Spanish law requires individuals to report the cash they take out of the country across the border. The penalties for failure to do so can be up to twice the unreported amount. According to the European Court (CJEU), the penalty is disproportionate.
Indeed, while the Court concluded in its judgment rendered on May 31, 2018 (case C-190/17) that the combating of money laundering constitutes a legitimate aim capable of justifying a barrier to the fundamental freedoms, it also called for observance of the principle of proportionality that must underlie any penalty legislation.
On that basis, it affirmed that those penalties under Spanish legislation are not proportionate, because they go beyond what is necessary to ensure compliance with the obligation to declare. In other words, if the aim of the penalty is not to penalize possible fraudulent or unlawful activities but simply an infringement of the obligation to declare, such a high fine is disproportionate. And for that reason it had to be held that the Spanish legislation is contrary to the free movement of capital.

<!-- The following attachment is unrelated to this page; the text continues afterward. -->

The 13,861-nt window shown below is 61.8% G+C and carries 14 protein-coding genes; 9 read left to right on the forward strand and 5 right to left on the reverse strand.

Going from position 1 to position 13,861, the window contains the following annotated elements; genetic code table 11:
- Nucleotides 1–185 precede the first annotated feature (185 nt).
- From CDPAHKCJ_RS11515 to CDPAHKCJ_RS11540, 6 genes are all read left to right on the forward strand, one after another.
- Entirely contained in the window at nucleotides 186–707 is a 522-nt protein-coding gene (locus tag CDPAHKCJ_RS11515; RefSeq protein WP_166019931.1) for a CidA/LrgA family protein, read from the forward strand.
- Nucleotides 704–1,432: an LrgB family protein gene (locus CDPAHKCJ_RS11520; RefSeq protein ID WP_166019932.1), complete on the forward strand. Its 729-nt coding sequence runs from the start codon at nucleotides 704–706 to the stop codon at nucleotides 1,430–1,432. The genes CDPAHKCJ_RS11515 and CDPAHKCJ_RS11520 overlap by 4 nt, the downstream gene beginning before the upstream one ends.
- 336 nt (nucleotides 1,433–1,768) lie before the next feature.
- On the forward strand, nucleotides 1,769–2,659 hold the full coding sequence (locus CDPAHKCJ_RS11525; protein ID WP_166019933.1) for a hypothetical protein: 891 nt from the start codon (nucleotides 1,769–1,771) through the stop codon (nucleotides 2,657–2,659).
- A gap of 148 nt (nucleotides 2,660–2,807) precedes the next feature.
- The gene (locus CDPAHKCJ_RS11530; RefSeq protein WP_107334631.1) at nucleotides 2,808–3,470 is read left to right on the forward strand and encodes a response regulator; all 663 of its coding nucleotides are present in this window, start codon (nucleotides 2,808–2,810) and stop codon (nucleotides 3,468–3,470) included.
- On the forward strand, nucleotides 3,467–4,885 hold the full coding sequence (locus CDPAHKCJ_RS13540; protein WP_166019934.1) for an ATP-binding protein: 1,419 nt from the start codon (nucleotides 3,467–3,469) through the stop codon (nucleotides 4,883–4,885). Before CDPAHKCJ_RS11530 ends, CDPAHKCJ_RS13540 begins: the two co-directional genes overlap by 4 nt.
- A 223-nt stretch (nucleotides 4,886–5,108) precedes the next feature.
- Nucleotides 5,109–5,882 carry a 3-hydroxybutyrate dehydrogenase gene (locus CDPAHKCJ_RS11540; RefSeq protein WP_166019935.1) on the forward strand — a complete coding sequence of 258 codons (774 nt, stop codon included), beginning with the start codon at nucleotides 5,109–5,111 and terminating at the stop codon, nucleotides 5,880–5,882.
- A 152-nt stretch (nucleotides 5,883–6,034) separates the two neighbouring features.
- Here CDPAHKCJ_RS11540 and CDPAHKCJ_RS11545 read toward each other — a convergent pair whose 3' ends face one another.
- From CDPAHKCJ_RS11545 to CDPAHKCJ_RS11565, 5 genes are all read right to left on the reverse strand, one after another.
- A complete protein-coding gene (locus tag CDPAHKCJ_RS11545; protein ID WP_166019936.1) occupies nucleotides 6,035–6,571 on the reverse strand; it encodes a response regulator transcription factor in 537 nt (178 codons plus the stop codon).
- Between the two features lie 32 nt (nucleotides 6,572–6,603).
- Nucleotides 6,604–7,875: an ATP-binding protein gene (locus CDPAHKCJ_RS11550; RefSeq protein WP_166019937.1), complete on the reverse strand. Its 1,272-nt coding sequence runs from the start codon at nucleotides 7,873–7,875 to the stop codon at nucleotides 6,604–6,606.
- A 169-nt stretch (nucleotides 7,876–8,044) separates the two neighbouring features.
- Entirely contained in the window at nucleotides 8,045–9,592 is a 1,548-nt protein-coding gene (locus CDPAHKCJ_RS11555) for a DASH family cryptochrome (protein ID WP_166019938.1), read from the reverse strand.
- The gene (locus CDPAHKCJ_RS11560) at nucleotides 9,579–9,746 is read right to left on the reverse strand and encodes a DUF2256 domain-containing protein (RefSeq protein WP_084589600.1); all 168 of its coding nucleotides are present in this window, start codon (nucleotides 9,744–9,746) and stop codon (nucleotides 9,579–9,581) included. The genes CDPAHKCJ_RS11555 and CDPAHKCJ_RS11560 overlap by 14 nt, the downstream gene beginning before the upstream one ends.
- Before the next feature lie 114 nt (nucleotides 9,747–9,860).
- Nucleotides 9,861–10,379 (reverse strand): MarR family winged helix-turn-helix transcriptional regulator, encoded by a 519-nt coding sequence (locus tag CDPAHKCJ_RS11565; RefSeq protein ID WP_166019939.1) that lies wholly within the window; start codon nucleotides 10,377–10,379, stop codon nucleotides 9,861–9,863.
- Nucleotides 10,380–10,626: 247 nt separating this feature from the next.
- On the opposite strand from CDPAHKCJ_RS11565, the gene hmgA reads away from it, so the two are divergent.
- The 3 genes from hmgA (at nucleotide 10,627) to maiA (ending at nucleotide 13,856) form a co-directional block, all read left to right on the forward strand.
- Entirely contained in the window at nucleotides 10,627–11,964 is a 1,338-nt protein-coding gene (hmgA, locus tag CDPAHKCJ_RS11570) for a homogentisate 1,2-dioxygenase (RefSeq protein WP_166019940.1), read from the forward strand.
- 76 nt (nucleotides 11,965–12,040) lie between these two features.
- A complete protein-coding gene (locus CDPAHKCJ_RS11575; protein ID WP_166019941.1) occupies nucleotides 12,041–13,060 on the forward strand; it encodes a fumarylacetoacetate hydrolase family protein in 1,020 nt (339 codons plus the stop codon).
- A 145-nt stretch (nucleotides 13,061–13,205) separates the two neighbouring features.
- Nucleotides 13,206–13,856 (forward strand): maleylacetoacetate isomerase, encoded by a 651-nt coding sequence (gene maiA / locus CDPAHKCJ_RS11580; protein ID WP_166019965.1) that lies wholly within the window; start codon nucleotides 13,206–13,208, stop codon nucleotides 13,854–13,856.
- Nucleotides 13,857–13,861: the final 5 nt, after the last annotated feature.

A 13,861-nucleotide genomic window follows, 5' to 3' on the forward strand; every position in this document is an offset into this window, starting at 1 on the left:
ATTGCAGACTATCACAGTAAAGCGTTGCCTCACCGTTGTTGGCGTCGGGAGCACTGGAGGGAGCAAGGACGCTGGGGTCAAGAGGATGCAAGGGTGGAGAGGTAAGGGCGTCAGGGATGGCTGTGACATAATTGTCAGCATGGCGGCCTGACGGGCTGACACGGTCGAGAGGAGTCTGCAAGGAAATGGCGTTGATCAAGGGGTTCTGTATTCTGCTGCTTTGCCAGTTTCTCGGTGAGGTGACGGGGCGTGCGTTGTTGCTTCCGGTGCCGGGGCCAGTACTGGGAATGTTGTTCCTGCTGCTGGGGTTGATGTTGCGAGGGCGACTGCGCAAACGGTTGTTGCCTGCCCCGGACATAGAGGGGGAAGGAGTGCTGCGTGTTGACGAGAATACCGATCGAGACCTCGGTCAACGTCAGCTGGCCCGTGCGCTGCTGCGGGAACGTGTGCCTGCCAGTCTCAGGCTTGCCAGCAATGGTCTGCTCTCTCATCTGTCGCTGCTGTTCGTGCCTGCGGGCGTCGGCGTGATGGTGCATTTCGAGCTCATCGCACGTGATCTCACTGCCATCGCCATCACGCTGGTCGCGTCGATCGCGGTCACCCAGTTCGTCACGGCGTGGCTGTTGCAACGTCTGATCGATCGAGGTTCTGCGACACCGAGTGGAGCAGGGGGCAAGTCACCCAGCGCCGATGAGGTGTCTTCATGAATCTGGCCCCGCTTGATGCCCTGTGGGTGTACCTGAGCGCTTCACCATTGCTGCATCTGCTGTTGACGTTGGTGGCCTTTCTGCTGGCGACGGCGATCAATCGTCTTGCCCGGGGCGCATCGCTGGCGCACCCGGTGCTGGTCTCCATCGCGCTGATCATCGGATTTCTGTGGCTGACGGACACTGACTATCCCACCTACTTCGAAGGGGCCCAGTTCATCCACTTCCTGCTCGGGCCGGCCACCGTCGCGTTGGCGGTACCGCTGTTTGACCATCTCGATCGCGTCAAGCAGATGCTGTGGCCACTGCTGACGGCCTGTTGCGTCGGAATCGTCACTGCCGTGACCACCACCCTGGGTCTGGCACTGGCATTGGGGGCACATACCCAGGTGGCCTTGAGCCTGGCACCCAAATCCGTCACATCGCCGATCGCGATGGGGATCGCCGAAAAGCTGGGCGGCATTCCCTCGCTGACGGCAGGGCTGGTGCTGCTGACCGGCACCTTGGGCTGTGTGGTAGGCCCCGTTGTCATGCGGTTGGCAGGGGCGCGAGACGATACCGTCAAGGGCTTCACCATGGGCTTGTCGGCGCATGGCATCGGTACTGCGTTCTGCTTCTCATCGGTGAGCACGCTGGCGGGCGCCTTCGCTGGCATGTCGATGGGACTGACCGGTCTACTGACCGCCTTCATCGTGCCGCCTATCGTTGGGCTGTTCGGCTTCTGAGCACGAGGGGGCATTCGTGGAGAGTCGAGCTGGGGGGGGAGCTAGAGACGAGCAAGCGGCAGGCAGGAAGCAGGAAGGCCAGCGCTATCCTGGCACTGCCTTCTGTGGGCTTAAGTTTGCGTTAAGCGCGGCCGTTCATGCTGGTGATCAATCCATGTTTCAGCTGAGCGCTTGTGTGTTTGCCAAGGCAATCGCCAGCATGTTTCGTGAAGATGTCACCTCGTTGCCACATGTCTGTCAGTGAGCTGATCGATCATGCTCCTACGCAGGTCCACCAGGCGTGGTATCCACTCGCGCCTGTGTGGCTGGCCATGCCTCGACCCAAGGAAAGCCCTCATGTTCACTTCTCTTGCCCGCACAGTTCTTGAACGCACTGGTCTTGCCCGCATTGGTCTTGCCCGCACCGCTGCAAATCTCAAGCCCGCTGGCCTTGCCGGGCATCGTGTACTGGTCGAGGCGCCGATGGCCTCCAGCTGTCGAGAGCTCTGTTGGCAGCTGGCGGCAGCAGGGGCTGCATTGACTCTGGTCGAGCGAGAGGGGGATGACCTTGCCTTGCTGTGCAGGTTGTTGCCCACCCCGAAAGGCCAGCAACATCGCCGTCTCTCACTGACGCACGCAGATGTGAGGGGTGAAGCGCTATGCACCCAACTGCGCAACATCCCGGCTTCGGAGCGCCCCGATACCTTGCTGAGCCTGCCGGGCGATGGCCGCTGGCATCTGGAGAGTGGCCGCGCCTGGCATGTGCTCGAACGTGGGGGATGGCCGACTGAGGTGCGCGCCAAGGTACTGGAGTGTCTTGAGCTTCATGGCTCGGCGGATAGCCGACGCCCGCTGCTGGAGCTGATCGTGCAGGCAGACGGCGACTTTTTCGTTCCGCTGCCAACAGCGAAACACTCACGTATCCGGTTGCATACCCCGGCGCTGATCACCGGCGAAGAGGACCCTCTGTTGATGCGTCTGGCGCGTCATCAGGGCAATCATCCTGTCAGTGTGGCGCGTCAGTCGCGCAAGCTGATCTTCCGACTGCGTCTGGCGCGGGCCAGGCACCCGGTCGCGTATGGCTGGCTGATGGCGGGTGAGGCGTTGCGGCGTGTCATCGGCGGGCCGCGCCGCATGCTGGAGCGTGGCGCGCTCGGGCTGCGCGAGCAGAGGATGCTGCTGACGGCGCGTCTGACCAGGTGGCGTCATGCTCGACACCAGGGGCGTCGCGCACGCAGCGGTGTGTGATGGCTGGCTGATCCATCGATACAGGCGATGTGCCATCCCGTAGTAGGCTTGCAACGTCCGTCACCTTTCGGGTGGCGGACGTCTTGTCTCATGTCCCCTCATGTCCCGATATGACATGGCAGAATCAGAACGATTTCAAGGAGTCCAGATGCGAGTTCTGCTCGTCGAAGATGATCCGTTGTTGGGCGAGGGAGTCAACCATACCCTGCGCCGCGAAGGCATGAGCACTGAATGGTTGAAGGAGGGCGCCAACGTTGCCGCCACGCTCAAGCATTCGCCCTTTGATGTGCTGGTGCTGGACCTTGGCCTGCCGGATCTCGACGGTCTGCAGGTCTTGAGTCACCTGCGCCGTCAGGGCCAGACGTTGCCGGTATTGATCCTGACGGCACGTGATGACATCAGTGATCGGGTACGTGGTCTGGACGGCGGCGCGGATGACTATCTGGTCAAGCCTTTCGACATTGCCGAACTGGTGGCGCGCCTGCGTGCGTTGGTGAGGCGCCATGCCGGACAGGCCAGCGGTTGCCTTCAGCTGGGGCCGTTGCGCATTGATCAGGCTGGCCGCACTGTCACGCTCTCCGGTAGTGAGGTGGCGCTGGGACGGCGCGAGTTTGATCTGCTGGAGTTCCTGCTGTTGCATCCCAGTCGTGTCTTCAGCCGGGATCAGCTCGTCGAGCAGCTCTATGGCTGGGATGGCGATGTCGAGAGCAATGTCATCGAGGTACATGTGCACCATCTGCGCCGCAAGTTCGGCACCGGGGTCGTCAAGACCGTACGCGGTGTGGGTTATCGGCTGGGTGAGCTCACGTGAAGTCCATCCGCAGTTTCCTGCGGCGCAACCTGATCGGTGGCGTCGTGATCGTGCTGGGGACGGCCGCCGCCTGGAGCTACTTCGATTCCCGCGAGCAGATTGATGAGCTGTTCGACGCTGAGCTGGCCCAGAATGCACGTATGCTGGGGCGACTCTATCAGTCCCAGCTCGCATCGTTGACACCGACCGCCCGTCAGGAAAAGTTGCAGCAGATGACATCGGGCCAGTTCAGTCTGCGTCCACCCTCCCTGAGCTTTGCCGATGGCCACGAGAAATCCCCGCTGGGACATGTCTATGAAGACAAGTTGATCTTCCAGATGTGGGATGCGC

The arguments used by the CJEU are also transferable to the penalty regime on compliance with the obligation to file Form 720 (to report assets abroad), which levies penalties up to 150% of the tax liability derived from treating foreign assets as an unjustified increase in personal income tax (as the European Commission has already indicated).